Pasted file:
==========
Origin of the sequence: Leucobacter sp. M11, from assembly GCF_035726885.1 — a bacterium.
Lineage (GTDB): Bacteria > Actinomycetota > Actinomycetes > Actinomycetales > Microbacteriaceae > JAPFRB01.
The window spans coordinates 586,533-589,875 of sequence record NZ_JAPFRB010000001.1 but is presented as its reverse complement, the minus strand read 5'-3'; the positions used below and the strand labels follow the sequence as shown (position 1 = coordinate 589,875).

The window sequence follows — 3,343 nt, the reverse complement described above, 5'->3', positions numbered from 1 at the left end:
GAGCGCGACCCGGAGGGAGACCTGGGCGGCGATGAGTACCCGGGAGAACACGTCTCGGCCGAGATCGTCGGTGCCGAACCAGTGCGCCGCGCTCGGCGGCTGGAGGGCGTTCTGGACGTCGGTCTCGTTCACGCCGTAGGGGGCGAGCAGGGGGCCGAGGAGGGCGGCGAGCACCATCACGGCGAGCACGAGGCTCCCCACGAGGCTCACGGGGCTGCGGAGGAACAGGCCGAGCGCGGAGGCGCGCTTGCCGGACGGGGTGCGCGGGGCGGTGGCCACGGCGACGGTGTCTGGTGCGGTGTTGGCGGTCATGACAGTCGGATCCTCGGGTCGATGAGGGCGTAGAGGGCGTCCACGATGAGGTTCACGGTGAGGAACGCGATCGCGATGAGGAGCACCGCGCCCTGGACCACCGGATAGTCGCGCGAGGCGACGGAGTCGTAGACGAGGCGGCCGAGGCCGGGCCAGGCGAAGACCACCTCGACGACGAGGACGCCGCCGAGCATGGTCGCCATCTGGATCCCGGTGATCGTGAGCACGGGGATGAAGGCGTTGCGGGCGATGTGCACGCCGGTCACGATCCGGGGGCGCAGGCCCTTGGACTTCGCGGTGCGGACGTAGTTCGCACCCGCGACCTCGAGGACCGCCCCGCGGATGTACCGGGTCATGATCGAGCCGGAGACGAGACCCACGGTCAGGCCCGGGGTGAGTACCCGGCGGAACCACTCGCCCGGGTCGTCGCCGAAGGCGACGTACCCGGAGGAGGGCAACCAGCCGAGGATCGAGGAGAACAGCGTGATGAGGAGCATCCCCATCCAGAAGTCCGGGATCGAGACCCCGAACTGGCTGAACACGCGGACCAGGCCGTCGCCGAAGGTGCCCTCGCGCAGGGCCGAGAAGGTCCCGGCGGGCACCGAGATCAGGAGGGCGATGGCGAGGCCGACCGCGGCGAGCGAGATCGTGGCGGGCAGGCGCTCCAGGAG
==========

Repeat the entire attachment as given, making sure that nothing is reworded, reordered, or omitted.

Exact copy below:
Origin of the sequence: Leucobacter sp. M11, from assembly GCF_035726885.1 — a bacterium.
Lineage (GTDB): Bacteria > Actinomycetota > Actinomycetes > Actinomycetales > Microbacteriaceae > JAPFRB01.
The window spans coordinates 586,533-589,875 of sequence record NZ_JAPFRB010000001.1 but is presented as its reverse complement, the minus strand read 5'-3'; the positions used below and the strand labels follow the sequence as shown (position 1 = coordinate 589,875).

The window sequence follows — 3,343 nt, the reverse complement described above, 5'->3', positions numbered from 1 at the left end:
GAGCGCGACCCGGAGGGAGACCTGGGCGGCGATGAGTACCCGGGAGAACACGTCTCGGCCGAGATCGTCGGTGCCGAACCAGTGCGCCGCGCTCGGCGGCTGGAGGGCGTTCTGGACGTCGGTCTCGTTCACGCCGTAGGGGGCGAGCAGGGGGCCGAGGAGGGCGGCGAGCACCATCACGGCGAGCACGAGGCTCCCCACGAGGCTCACGGGGCTGCGGAGGAACAGGCCGAGCGCGGAGGCGCGCTTGCCGGACGGGGTGCGCGGGGCGGTGGCCACGGCGACGGTGTCTGGTGCGGTGTTGGCGGTCATGACAGTCGGATCCTCGGGTCGATGAGGGCGTAGAGGGCGTCCACGATGAGGTTCACGGTGAGGAACGCGATCGCGATGAGGAGCACCGCGCCCTGGACCACCGGATAGTCGCGCGAGGCGACGGAGTCGTAGACGAGGCGGCCGAGGCCGGGCCAGGCGAAGACCACCTCGACGACGAGGACGCCGCCGAGCATGGTCGCCATCTGGATCCCGGTGATCGTGAGCACGGGGATGAAGGCGTTGCGGGCGATGTGCACGCCGGTCACGATCCGGGGGCGCAGGCCCTTGGACTTCGCGGTGCGGACGTAGTTCGCACCCGCGACCTCGAGGACCGCCCCGCGGATGTACCGGGTCATGATCGAGCCGGAGACGAGACCCACGGTCAGGCCCGGGGTGAGTACCCGGCGGAACCACTCGCCCGGGTCGTCGCCGAAGGCGACGTACCCGGAGGAGGGCAACCAGCCGAGGATCGAGGAGAACAGCGTGATGAGGAGCATCCCCATCCAGAAGTCCGGGATCGAGACCCCGAACTGGCTGAACACGCGGACCAGGCCGTCGCCGAAGGTGCCCTCGCGCAGGGCCGAGAAGGTCCCGGCGGGCACCGAGATCAGGAGGGCGATGGCGAGGCCGACCGCGGCGAGCGAGATCGTGGCGGGCAGGCGCTCCAGGAG